Europe bought most of those credits for use in its emissions-trading system, which started in 2005 and now trades securities valued at more than 60 billion euros a year. When recession hit a decade ago, industrial production collapsed in the region and took down pollution levels, reducing demand for allowances already hurt by expensive subsidies for solar and wind power. Swamped with credits also from outside the region, prices in Europe’s carbon market plunged.
Lower prices in Europe’s carbon market relieved pressure on companies to cut emissions and reduced the value of the system. Authorities have spent the years since the recession working to reduce the number of permits and they’ve also choked off the ability of the CDM credits to cover environmental targets in the emissions market.
The result: Prices of CDM credits have languished below 1 euro a metric ton since 2012 after trading as high as 23.38 euros in 2008. Prices have risen to 29 euro cents from 18 cents in the past six months, and there’s a chance that talks culminating this year will spur further advances, according to Stefano De Clara, director of international policy at the International Emissions Trading Association, which lobbies for carbon pricing.
Brazil expects carbon market demand under Paris will be “much higher” than under Kyoto, according to an emailed reply to questions from the environment ministry.
The transition away from the CDM to the Paris framework is a “key priority” for envoys to sort out this year in order to unlock the flow of money to green projects, De Clara said Tuesday from Bangkok. It’s still not clear how the new SDM will relate to existing CDM credits — or whether the new system will even create liquid markets.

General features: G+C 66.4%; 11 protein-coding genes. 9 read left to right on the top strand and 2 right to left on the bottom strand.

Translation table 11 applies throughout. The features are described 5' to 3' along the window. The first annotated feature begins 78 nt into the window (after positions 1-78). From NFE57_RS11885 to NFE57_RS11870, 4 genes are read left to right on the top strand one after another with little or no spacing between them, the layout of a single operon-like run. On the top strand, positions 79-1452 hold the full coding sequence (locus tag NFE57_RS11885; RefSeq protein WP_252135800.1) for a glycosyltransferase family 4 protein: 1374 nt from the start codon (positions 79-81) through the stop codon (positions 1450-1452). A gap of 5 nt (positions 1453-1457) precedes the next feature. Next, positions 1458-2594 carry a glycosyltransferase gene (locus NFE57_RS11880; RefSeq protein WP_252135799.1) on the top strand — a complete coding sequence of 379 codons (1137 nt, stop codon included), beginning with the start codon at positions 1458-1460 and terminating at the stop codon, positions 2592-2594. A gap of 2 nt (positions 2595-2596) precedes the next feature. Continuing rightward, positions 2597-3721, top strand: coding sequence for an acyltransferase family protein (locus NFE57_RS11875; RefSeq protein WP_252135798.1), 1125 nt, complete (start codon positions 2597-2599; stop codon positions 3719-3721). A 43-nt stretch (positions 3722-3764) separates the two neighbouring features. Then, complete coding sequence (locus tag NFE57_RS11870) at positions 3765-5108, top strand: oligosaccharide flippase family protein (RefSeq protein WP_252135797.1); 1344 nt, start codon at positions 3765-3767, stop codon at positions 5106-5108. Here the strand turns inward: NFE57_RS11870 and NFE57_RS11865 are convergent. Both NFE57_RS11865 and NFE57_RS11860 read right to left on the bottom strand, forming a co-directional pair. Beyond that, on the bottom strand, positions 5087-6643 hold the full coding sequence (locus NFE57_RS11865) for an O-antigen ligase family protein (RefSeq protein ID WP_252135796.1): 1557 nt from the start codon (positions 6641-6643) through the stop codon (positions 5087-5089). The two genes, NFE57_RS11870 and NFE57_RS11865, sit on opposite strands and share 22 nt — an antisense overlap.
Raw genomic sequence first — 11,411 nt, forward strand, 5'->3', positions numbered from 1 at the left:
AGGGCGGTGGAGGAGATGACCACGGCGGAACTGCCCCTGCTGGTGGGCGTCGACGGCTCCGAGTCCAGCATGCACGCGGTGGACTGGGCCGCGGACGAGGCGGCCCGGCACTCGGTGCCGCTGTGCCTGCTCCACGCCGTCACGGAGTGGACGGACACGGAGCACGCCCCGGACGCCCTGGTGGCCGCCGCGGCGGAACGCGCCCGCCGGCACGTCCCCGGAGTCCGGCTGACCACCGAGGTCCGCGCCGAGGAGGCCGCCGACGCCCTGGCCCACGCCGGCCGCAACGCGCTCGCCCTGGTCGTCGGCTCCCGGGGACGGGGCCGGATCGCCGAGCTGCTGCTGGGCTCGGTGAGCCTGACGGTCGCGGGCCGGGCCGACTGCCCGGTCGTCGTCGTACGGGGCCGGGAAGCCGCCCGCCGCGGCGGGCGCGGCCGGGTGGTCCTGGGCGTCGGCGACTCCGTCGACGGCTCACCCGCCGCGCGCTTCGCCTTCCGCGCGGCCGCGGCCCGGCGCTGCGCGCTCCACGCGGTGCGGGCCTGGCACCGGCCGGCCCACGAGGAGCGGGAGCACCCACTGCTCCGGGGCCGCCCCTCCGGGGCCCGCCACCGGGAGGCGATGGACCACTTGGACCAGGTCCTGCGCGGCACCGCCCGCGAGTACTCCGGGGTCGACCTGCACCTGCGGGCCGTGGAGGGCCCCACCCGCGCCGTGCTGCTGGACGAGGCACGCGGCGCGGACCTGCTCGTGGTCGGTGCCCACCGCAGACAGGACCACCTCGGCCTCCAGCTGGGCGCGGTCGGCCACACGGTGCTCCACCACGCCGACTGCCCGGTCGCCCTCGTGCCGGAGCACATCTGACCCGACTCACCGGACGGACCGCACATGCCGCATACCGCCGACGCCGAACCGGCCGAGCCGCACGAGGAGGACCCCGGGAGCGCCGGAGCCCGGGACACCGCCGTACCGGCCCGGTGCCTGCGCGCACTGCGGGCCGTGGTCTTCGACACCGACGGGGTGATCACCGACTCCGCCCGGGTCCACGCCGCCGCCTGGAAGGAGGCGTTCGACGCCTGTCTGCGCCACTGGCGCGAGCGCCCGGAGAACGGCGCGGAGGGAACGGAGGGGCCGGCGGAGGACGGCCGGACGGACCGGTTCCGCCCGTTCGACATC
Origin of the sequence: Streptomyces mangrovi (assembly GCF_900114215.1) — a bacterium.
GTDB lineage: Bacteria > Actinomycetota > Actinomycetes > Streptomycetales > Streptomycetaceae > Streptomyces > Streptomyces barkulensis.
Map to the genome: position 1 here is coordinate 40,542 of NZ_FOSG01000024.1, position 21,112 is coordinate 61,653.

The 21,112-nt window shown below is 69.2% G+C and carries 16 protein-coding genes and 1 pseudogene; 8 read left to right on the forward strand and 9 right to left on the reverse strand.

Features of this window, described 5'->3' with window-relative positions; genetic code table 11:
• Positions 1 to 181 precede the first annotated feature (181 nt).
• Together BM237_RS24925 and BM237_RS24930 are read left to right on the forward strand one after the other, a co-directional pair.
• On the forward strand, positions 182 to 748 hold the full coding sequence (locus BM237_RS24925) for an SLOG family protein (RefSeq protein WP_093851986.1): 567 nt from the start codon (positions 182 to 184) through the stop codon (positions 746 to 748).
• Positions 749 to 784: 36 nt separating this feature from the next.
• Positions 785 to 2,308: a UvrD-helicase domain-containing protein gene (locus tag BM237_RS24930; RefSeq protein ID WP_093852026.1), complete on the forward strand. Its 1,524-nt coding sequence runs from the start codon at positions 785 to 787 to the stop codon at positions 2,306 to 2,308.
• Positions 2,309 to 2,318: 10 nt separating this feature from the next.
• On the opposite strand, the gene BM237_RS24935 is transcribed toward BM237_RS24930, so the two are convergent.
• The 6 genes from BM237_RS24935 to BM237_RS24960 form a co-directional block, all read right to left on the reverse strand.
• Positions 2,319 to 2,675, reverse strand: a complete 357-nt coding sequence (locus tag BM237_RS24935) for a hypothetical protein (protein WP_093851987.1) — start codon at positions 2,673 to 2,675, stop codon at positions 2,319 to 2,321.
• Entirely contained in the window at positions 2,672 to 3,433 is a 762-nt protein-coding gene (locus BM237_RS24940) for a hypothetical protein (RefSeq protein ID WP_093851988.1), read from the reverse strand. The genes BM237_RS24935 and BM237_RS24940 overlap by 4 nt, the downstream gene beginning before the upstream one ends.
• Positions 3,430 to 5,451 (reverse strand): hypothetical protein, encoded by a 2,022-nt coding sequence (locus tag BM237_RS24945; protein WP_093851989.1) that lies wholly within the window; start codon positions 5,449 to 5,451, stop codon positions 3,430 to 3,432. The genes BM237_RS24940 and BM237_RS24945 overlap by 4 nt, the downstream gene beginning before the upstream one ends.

There’s still a chance existing credits may die. Countries may prefer to use bilateral emission-reduction deals, also allowed by Paris, instead of the SDM, IETA said.
Envoys must agree on:
Transparency in terms of how the new SDM credits are created and tracked Verification methods to show how much emissions are avoided by each project Oversight of the program, including what organization of individuals will maintain and enforce the rules governing the SDM How buyers and sellers of SDM credits will account for trades in relation to their emission-reduction pledges over time Interlinkages, as in whether the credits will be valid and tradable into other carbon markets, like the European Union Emissions Trading System or programs in the U.S. and China.
Like other strands of the UN climate talks, the discussion about the SDM is complicated by finger-pointing between richer and poorer nations about who should move first on climate change and complex debates about who should pay to edge the world away from fossil fuels.
President Donald Trump’s vow to pull the U.S. out of the Paris deal has eroded momentum behind the talks, said Eirik Waerness, chief economist of the Norwegian oil company Equinor ASA.
“It requires an enormous amount of understanding and trust that we’re in the same boat — across countries, across markets, across industries,” Waerness said. “Is the trust there? Right now, no. We’re very far away.”